Let the parties begin!
With Thanksgiving out of the way, you thought you could hunker down in your small business or just kick back at home? No way — the holiday season is a perfect time to use social opportunities to build your small business.
Long before Facebook, Twitter, LinkedIn or even MySpace, there was another kind of social marketing: people actually meeting other people at social gatherings. That’s still the kind of marketing that works best. In small businesses, word-of-mouth marketing and customer relationships are the key to ongoing sales. Nothing beats the impact of connecting with a business owner face to face. So pack your social schedule.
During the holidays, opportunities abound to meet new small business prospects and deepen relationships with current customers.
No place to go? I’m betting that’s not true. I suspect you have more invitations in your inbox or Facebook posts than you actually pay attention to. You’ve probably received notices of Chamber of Commerce holiday mixers, industry association end-of-year parties, other companies’ open houses, even neighbors’ cookie-decorating parties.
Here are some other ways to meet people during the holidays:
• Volunteer at a local food bank, toy drive or other cause.
• Offer your place of business for a charity’s holiday event.
• Organize a holiday get-together at a local sporting venue.
• Set up a “meet up” to turn online contacts into real-life connections.
Before you attend any event, be sure to have:
• Plenty of business cards. Stock up on your business cards and bring them with you everywhere you go. You never know where you’ll make an important new contact.
• Your elevator pitch down pat. An elevator pitch provides a concise summary of your service, business or product idea that can be delivered in a short time.
Here are some holiday networking hints:
• Arrive early. You’ll have a better chance to meet people when fewer people are yet there. Throughout the event, mingle, move around and don’t be afraid to approach people. Especially look for wallflowers. They’ll be happy you’ve approached them, and you might make a great contact.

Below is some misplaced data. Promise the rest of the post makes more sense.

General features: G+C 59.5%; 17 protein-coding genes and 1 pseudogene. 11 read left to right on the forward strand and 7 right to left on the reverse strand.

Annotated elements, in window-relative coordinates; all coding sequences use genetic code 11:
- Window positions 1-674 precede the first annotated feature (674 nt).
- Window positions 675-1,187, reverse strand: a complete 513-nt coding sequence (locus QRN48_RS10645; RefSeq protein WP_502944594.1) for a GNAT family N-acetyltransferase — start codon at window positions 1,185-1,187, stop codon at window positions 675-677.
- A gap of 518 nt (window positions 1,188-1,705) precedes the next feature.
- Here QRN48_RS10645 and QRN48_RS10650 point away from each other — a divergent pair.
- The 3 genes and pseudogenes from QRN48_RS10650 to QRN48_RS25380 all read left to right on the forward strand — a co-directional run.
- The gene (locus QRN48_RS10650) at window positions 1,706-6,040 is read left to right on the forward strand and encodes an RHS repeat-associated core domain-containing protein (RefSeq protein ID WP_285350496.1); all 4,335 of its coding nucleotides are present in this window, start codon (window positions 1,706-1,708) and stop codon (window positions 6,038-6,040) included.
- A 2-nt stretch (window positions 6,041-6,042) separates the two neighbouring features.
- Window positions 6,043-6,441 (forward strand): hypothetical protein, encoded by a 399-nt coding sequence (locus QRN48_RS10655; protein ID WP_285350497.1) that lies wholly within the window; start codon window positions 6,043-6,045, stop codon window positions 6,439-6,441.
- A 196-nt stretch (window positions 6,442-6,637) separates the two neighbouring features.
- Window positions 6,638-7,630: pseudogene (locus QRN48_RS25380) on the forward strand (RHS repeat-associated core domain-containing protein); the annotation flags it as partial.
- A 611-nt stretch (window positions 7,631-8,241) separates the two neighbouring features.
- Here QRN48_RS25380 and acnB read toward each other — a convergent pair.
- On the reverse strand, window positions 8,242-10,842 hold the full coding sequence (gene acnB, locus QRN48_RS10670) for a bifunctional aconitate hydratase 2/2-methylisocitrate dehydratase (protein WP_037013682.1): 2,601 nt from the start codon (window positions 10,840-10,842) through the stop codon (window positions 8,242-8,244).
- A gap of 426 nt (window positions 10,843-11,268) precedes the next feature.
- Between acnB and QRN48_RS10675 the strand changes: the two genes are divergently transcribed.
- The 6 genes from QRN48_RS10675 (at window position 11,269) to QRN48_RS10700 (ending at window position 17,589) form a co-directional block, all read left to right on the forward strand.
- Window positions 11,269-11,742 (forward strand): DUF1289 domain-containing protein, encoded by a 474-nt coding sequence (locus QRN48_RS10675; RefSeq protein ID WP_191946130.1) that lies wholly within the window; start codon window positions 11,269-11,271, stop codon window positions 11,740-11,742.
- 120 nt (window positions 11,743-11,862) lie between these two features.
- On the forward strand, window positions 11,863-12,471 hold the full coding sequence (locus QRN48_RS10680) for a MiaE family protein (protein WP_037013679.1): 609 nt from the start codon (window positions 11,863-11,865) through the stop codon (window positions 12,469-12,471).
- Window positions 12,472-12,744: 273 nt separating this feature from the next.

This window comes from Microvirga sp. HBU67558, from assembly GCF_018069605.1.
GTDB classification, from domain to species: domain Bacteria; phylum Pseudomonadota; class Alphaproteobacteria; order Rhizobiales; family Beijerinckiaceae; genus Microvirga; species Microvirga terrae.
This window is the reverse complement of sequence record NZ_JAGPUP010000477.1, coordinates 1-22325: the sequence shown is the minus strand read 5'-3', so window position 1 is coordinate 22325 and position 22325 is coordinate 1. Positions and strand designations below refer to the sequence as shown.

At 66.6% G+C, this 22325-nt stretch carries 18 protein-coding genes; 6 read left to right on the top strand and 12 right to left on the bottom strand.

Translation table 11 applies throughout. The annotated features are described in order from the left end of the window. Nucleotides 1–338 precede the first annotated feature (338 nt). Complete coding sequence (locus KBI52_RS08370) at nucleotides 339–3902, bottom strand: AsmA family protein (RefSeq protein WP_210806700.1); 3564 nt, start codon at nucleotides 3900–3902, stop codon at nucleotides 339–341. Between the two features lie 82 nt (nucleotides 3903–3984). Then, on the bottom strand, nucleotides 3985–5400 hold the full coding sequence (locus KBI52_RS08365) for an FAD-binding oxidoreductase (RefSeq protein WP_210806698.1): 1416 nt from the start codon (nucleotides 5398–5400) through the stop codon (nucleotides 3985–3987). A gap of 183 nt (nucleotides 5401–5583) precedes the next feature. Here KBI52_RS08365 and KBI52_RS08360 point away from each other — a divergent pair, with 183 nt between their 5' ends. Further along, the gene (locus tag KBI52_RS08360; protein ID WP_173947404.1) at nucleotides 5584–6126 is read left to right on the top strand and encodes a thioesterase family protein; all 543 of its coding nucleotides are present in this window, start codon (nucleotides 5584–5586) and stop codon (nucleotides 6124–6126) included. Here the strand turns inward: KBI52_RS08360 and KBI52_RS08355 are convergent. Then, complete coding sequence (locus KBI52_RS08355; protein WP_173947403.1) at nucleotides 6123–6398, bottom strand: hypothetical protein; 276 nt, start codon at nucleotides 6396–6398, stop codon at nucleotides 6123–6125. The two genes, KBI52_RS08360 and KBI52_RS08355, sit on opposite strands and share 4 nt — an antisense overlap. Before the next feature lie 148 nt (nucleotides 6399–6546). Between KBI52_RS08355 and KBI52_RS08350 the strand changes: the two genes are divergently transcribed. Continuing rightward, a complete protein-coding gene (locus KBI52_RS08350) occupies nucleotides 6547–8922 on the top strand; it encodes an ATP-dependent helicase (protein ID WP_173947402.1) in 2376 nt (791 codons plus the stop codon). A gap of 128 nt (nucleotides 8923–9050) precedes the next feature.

• Ask people what they do and listen when they tell you — networking is a two-way street. People are always flattered when you show interest in them.
• Give out those business cards you stocked up on and ask people for theirs. Jot down a few notes on the back of the cards so you’ll remember later who gave you which one.
After your networking event, contact all leads as quickly as possible — ideally, the next day. People are busy, and it’s easy for them to forget about you. If you’ve told a new contact you’d send them something, or provide a quote, or just give them the name of a contact that you think might help them, do it as soon as you are back at your place of business. If you don’t hear back from them, you can check back with them right after the first of the year.
The holidays are also a great time to reconnect with your existing clients or customers. Plan one-on-one holiday lunches, dinners or drinks. It’s not too late to host a small get-together at your office or at a restaurant for your best clients and staff.
Some other ideas:
• Send greeting cards to your customers, prospects and vendors.
• Give affordable gifts to your best customers and/or bring them as cold calls.
• Choose a “customer of the week” and feature them on social media.
• Make charitable donations in the name of your most valued customers.
Don’t know where to start? I’ve created an interactive worksheet to prompt you to think about who you can entertain during this season. It’s part of my free “2014 Small Business Holiday Success Guide,” filled with my best tips for a successful holiday season. Download the entire guide here: https://planningshop.com/solution-center/
Yes, this may be a busy time of year. But the holiday season is when many of your best prospects and referral sources are willing to have lunch or a drink — so get up and get out. With a little planning, you’ll not only get the most out of the holiday season, you’ll lay the groundwork for a prosperous 2015.
This story originally ran in USAToday on November 28, 2014 http://www.usatoday.com/story/money/business/small%20business/2014/11/28/small-business-columnist-strategies-network/70067494/